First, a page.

Khirbet Beza

Ruins of a 1st/2nd century AD Roman village on a terraced hillside, south of Hilazon creek.

Kh. Beza - Roman village on south side of Hilazon creek - oil press



Ruins of a 1st/2nd century AD Roman village on a terraced hillside, south of Hilazon creek.


The site is located north to the road (#805) that climbs up to Misgav, 1 KM before the junction of Ya’ad. The height at the top is 86M, about 35M above the valley north of it.


  • Biblical periods

An ancient city was excavated in the nearby Khirbet Rosh-Zayit (Hebrew for: Head of the Olive tree), which is located on the hill just above the south-east side of Beza. The site was partially excavated and several of its structures were beautifully reconstructed, including an impressive Phoenician citadel from the times of the Israeli Kings (11th century BC), with storage rooms and vessels.  Additional residential buildings were also dated to the 11th century. These findings indicate that the site was a central administration and military post for the Cabul region, and according to some scholars this was the Biblical Cabul which was given by King Solomon to the Phoenicians (I Kings 9: 11-13).

Rosh-Zayit was inhabited up to the 8th century BC.  It was destroyed in the 8th century (734-732 BC), after the intrusion Tiglath-Pileser III  (Kings II 15: 29): “In the days of Pekah king of Israel came Tiglath-pileser king of Assyria, and took Ijon, and Abel-beth-maacah, and Janoah, and Kedesh, and Hazor, and Gilead, and Galilee, all the land of Naphtali; and he carried them captive to Assyria.”.

Fragmentary relief slab from Tiglath-Pileser  III palace in Nimrud (744-727BC)  

      [Istanbul Archaeological museum]

  • Roman

   A Roman agriculture village was established 800 years later on the north-west side of the hill, 500M from Rosh-Zayit, and is called Khirbet Beza (in Arabic: Baz’awiya, Baz’ua). The ruins are scattered over the north terraced foothills, covering 12 Dunam. After initial excavations, the site  was dated to the 1st and 2nd Century AD.

The site was ruined in the 3rd century AD and remained in ruins since then.

  • Modern times

    The site was recently excavated (2007). The first season, managed by Motti Aviam, unearthed two oil press installations and a private house.

   The site is well preserved, but requires more digging. One day it could be coupled with Rosh-Zayit to become an archaeological park, as planned by the regional council of Misgav.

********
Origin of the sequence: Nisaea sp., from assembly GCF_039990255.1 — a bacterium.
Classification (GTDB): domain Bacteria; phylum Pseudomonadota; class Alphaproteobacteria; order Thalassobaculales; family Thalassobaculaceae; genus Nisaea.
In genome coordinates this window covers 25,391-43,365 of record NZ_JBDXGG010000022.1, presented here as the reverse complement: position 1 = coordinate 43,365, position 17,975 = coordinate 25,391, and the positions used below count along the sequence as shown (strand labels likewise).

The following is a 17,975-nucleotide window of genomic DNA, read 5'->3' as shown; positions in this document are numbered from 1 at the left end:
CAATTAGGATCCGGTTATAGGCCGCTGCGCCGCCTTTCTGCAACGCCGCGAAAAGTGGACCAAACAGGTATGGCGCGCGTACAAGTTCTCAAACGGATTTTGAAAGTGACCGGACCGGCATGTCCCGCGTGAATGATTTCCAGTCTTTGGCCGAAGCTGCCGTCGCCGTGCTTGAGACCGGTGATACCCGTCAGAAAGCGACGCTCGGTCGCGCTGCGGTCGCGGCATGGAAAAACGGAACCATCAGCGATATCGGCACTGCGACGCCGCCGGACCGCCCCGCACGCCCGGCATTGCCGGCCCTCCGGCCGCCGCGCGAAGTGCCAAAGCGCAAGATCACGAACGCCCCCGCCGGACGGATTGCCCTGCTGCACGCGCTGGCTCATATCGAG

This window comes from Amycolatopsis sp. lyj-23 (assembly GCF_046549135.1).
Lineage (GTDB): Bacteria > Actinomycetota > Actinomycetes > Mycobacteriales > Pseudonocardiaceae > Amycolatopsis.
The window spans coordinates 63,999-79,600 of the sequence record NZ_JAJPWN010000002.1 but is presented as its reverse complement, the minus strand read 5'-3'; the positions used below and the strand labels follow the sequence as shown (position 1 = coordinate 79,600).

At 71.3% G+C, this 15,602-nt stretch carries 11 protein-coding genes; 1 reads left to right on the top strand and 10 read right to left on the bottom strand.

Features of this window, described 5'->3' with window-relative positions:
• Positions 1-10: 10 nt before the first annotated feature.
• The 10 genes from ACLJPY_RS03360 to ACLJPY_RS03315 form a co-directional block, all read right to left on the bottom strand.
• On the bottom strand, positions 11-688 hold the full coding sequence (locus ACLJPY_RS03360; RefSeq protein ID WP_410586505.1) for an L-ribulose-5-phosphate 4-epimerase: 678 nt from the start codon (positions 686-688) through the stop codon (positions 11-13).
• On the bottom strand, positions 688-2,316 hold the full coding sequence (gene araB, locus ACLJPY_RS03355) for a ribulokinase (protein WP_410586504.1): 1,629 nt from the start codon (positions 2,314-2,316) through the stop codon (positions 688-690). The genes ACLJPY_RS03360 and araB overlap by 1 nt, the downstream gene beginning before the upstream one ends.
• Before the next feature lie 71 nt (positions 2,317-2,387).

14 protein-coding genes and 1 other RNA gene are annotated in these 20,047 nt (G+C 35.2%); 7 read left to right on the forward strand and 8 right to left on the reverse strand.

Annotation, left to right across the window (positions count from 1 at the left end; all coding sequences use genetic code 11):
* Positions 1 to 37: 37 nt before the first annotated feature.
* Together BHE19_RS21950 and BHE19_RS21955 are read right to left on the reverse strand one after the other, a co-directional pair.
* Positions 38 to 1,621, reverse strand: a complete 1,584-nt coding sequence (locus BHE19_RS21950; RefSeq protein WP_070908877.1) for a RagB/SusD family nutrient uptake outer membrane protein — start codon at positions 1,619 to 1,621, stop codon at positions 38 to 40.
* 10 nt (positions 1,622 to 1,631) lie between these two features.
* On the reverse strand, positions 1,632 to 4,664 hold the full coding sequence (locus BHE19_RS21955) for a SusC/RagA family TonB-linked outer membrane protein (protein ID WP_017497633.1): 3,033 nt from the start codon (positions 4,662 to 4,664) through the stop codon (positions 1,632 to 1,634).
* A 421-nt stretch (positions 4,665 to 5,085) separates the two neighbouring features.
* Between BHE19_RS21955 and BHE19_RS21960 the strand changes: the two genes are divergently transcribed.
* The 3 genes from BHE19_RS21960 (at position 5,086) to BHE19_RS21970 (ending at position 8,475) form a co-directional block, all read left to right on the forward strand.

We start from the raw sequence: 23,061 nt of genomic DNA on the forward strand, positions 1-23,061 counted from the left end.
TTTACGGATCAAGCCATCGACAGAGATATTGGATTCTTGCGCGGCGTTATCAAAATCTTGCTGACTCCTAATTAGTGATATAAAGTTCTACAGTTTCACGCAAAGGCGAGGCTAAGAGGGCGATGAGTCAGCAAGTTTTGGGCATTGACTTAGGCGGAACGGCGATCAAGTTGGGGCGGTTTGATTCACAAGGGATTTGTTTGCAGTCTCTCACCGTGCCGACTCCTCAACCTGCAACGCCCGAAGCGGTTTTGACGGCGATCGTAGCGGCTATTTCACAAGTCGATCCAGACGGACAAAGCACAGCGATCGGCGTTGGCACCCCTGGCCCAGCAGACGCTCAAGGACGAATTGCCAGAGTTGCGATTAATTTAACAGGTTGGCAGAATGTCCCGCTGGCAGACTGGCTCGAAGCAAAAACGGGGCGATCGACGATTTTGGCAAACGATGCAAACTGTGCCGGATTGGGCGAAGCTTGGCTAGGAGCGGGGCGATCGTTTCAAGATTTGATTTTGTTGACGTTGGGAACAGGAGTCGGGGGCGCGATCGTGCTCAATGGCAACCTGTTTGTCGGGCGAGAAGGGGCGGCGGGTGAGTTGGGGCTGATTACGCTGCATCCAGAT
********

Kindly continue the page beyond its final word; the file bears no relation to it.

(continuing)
(a) Aerial views:

A north view from a drone shows  that the ruins of the site are covered by young pine trees. Notice the traces of walls and structures between the trees. In the left background are houses of Sha’ab,  an Arab village along the valley of Hilazon creek. On the right background are houses of  Moshav Ya’ad (founded 1974).

Click on the photos  to view  in higher resolution…

Another drone view towards the south shows that the area of Kh. Beza borders the plains of the western Galilee. In the far left background are houses of community settlements in the Misgav regional council area, while on the right background is the Arab village of Kabul.

   Fly over the site and view its surroundings with the following drone video:

(b) Ground views:

The photo below shows a view from the ruins of Khirbet Beza, looking north-west towards the Hilazon creek. The ruins of Beza are spread over 12 Dunam (3 acres) on the north terraces, and sparsely  covered with young pine trees, low bushes and thorns. The Biblical site of Nei’el (Tell Yanin)  is seen the center far background.

Another view is seen from the site towards the plains of Acre (Akko), facing the west. The Mediterranean sea stretches in the far background. The modern road to Misgav is seen on the far left.

A panoramic view of the north side is seen below. Clicking on it you will load it in high resolution.


(c) Upper Wine press

On the higher terraces of Beza, a rock-hewn winepress is visible. Its square treading floor, cut into the rock, leads to a collecting pit which is now covered by stones and weed.

Around the winepress are traces of ancient walls. This section was not yet excavated at the time we visited the site.


The ruins of the site are seen all around, and are mostly covered with centuries of accumulated soil and rubble. The photo below shows the north hillside, facing Hilazon and the southern side of Beit-Kerem. A new settlement, Gilon, is seen in the center of the top of the mountain, while another settlement, Zurit, is seen on that mountain on the  far right background. Closer houses, of the village of Sha’ab, are seen on the right ridge over Hilazon.

(d) Private house:

One of the excavated sections included a private house. The ruins and some of the dig’s soil is seen in the photo below, viewed from the west side towards the direction of the top of the hill.